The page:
The Valley companies in general don't like remote workers, despite all that is said about the shortage. The executives/managers want the convenience of being able to bother an engineer on whim. Amusingly, remote work is in practice more common in the DC area (and for more than just software engineering), in part because the federal government has driven telework as a huge perk.

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I googled around a bit and found some discussion threads on this

http://www.dcurbanmom.com/

sounds like 2k a month isn't unusual, but you can get this down if you look around and find a more neighborhood based one. These exist in SF too, they are licensed but tend to be run out of someone's house.

I'd say that for two kids, you'd probably be at over 3k a month easily in fairfax. Mortage on a 500k house with a 10% down would probably be about another 20k a year, so you're looking at a conservative estimate of $56,000 a year for childcare and mortgage costs (I know there's a deduction, but there are also property taxes and other housing related costs that in my experience offset this and then some). Keep in mind that if you're a 2 income professional family, your income is too high to qualify for a tax deduction for child care (I always wonder why people haven't identified this as one of the things that deters women from re-entering the workforce).

This is perfectly manageable on a good tech salary with a second spouse working - in SF, those numbers would probably be closer to 100k. So what is perhaps impossible in SF is absolutely workable in fairfax, though of course this really just scratches the surface, I don't know much about life in DC.

I'd still maintain that housing, health care, education/child care costs in both places probably still vastly eclipses the savings you can get from cutting back on things like cable, cars, or travel, unless you're extremely self indulgent or are in an unusual situation (such as a sick family member living at some distance from home).

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I thought you were BS-ing me but you are absolutely right (especially if you go up to $600k): http://www.zillow.com/homes/for_sale/Fairfax-VA/house,mobile....

For some reason I thought houses up there had gotten crazy expensive. Not too far from Reston and Tyson's and some of the best schools in the country. Can't beat that.

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There are people who waste money on toys, eating out, clothes and all that -- but those expenses pale in comparison to the really big costs:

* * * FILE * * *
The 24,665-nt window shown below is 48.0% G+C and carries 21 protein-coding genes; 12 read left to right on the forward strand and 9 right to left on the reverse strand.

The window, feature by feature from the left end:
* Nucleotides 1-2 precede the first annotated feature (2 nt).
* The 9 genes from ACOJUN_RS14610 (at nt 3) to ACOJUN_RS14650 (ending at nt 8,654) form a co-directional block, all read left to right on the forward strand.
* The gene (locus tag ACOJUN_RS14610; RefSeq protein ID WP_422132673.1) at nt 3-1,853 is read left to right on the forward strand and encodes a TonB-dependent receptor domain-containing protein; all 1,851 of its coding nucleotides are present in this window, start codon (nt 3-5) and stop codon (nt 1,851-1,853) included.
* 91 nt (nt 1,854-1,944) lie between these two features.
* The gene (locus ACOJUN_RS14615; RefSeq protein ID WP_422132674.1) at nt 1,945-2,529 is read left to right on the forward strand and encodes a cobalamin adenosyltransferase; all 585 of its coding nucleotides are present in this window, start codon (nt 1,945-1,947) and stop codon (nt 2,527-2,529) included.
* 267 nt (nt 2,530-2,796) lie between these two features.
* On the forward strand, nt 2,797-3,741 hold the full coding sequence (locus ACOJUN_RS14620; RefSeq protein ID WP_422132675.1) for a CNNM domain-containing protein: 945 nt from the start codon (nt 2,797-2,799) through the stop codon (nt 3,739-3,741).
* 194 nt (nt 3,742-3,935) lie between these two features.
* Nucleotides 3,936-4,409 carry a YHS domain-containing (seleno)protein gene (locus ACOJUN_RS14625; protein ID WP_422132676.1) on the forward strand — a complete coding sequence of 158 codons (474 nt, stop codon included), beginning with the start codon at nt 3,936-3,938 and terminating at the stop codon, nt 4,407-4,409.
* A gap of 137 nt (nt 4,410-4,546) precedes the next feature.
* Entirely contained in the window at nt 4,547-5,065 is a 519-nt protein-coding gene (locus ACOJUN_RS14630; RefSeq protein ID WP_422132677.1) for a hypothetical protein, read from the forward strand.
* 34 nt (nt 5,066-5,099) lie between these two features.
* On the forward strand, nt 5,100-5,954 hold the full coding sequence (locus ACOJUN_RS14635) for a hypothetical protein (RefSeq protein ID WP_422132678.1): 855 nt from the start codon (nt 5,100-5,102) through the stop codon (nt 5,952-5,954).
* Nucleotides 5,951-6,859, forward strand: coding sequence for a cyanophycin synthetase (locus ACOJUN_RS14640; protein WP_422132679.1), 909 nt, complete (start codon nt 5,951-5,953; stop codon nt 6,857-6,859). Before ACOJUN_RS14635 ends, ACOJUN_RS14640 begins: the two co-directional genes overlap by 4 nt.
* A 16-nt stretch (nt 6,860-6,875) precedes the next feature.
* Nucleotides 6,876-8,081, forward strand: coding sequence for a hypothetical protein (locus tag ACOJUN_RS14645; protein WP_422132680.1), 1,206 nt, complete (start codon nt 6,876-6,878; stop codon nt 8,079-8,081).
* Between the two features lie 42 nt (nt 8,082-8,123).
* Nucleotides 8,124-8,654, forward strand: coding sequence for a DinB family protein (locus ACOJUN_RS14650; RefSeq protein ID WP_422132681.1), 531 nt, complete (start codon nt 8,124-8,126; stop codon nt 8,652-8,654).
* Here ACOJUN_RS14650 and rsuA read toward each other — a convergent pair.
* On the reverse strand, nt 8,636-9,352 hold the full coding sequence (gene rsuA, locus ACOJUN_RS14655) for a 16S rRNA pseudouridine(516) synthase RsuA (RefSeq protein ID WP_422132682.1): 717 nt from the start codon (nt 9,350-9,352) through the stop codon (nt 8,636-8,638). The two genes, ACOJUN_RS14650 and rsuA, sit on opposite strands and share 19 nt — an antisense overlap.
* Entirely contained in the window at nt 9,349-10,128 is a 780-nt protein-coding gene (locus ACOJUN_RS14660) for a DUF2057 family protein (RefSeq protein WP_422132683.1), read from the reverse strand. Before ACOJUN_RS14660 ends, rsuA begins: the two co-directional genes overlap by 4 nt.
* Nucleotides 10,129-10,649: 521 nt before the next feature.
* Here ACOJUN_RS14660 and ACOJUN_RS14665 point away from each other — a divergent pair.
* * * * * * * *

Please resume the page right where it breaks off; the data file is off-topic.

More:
- Child care (necessary if both parents work or there's just one parent)

- Larger apartment/house, in an area with good schools

My wife and I live in a large midwestern city. Prior to having kids, we had more than enough space in a 2-bedroom apartment. We had in the past (as students) lived comfortably on less than $20k each a year.

Putting an infant in a day care costs between $1200 and $1600 here. It drops a few hundred when the baby moves into the toddler room, and a few hundred more when the toddler moves into the older kids' room. With two kids in day care (an infant and an older kid), that still costs in the ballpark of $2000-2500 per month.

The 2-bedroom apartment is too small for 2 adults plus 2 children, plus visiting family members who help with kids, and moving to a bigger place in an area with good schools also increases monthly costs substantially.

Even if you're not spending money frivolously, having kids is expensive compared to not having them.

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THIS!

I have two kids, and it's fairly easy (at least before starting school / sports)

1 - Second hands clothes, toys, etc are super cheap 1.1 - Hand me down across the extended family and your family (seriously, they grow out of it in minutes, try not to buy it new) 2 - Your kids don't need a lot of toys and crayons and paper are cheap 3 - GO TO THE LIBRARY 4 - Parks are really fun, and really cheap, as in free

Where it adds up, at least for me, is I now have a 2 & 4 year old in school and that's $1K a month (drops to zero once they hit public schools), but for a few years that's hefty. However, that's also a choice

1 - I chose private school for preschool, so that's costlier 2 - I moved to a specific area for the 10/10 public schools to save money